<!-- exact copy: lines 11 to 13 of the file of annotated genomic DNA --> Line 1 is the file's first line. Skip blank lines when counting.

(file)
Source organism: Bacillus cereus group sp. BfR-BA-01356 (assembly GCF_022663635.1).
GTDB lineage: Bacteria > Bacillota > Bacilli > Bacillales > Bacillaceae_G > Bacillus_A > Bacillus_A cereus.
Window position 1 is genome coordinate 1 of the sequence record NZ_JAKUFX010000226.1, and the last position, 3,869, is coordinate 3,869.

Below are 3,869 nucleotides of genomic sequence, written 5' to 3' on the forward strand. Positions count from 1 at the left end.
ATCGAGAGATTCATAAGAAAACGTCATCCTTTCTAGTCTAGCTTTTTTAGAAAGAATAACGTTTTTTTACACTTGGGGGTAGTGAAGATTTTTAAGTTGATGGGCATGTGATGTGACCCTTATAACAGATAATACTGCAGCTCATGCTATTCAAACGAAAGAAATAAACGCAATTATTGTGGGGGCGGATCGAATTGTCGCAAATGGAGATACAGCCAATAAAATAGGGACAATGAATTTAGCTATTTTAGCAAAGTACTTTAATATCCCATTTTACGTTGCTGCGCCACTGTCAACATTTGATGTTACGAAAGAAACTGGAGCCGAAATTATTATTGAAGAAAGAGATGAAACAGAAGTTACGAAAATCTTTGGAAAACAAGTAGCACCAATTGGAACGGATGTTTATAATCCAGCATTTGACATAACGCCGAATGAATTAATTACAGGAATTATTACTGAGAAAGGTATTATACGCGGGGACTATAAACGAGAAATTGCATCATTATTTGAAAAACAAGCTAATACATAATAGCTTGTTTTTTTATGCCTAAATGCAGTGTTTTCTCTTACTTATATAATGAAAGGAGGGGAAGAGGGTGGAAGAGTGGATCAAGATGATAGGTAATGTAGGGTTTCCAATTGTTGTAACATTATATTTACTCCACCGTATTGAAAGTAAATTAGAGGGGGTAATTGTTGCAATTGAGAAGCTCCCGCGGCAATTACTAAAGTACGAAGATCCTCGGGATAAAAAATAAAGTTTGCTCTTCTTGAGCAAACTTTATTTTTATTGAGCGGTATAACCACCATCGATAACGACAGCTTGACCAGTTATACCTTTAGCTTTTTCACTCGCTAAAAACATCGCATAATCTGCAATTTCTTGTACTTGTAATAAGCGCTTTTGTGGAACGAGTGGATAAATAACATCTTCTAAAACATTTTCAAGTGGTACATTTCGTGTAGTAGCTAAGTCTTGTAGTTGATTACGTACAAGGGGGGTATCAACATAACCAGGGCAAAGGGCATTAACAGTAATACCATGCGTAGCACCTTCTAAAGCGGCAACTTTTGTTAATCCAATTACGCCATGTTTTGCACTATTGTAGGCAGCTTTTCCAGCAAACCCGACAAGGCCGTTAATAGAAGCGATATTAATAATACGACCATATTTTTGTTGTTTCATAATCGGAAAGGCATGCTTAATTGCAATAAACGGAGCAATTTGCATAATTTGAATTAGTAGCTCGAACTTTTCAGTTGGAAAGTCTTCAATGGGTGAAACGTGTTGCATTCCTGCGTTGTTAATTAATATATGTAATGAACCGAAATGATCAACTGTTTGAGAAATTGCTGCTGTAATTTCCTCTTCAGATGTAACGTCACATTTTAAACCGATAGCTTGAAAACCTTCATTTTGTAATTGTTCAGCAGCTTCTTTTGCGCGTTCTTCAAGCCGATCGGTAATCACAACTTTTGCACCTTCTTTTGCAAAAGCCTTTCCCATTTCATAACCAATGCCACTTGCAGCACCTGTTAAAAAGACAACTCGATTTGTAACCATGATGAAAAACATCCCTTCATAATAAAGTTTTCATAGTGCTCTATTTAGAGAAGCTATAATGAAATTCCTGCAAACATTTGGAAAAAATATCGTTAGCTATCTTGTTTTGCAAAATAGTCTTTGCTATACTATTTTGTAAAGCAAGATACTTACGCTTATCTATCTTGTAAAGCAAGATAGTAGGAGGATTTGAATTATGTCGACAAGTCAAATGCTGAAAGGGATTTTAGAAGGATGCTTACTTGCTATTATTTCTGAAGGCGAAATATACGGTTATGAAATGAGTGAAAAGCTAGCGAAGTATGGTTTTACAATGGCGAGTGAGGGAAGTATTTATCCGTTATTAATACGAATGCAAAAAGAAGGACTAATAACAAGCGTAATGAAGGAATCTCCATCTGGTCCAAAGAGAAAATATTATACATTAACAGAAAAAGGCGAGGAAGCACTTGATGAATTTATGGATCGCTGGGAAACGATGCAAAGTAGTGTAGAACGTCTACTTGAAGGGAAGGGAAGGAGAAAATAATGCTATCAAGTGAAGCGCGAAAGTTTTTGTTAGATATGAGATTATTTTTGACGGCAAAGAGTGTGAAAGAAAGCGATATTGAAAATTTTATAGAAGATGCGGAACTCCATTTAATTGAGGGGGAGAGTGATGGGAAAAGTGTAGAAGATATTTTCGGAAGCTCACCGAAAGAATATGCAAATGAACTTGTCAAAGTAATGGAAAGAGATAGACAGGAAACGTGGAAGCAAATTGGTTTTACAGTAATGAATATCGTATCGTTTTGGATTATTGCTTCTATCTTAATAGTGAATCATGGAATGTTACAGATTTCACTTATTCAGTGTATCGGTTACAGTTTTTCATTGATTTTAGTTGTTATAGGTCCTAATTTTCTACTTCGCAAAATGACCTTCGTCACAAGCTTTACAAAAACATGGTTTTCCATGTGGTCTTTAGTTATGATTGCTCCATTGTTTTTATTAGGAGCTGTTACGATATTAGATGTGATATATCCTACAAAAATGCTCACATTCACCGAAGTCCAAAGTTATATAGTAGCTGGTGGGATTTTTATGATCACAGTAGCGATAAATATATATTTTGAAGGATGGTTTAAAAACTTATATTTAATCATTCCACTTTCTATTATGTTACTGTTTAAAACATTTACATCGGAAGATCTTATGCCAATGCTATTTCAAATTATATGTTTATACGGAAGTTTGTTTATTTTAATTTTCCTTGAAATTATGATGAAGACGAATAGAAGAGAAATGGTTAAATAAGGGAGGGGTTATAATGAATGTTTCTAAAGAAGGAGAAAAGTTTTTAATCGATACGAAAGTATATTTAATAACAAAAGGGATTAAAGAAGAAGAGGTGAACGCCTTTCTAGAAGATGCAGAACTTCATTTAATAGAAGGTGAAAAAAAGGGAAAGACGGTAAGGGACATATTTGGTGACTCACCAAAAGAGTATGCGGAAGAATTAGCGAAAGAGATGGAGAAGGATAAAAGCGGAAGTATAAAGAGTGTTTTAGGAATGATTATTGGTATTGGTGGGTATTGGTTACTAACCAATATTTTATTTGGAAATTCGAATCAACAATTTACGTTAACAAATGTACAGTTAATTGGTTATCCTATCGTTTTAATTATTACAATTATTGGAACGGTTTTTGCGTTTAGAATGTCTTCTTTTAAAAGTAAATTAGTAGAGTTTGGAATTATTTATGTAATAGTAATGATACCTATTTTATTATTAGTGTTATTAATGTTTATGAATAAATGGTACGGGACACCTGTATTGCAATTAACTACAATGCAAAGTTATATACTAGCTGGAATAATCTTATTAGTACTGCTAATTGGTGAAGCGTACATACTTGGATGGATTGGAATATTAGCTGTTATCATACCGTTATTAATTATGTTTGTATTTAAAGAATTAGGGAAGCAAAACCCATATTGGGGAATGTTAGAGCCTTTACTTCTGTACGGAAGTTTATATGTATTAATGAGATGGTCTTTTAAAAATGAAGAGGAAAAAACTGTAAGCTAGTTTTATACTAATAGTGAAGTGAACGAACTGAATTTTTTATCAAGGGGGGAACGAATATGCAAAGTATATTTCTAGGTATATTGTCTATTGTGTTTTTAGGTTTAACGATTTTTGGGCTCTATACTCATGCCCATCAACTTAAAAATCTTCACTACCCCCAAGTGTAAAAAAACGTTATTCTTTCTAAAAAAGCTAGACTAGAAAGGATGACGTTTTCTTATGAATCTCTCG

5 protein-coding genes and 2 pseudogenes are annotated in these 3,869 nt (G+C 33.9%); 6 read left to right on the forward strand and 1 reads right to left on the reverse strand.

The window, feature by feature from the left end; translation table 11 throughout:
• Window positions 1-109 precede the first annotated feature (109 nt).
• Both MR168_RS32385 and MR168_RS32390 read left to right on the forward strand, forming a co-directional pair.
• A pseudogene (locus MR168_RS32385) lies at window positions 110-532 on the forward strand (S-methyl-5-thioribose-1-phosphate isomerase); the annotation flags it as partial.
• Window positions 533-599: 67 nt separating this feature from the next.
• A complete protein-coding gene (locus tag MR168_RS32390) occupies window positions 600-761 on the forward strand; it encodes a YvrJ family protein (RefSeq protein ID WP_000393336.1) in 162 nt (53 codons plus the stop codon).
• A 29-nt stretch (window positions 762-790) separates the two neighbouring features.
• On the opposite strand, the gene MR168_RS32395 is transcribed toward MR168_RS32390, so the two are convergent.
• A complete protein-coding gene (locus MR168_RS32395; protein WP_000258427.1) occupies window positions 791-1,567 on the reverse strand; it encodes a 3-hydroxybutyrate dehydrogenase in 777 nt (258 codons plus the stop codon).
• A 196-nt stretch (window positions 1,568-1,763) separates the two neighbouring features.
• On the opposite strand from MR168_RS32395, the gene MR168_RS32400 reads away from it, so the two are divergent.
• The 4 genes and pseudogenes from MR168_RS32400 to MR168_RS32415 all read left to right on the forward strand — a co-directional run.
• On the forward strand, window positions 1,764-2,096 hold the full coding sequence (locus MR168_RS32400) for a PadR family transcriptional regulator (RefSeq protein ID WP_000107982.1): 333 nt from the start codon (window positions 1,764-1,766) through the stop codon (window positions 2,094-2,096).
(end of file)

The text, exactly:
• Window positions 533-599: 67 nt separating this feature from the next.
• A complete protein-coding gene (locus tag MR168_RS32390) occupies window positions 600-761 on the forward strand; it encodes a YvrJ family protein (RefSeq protein ID WP_000393336.1) in 162 nt (53 codons plus the stop codon).
• A 29-nt stretch (window positions 762-790) separates the two neighbouring features.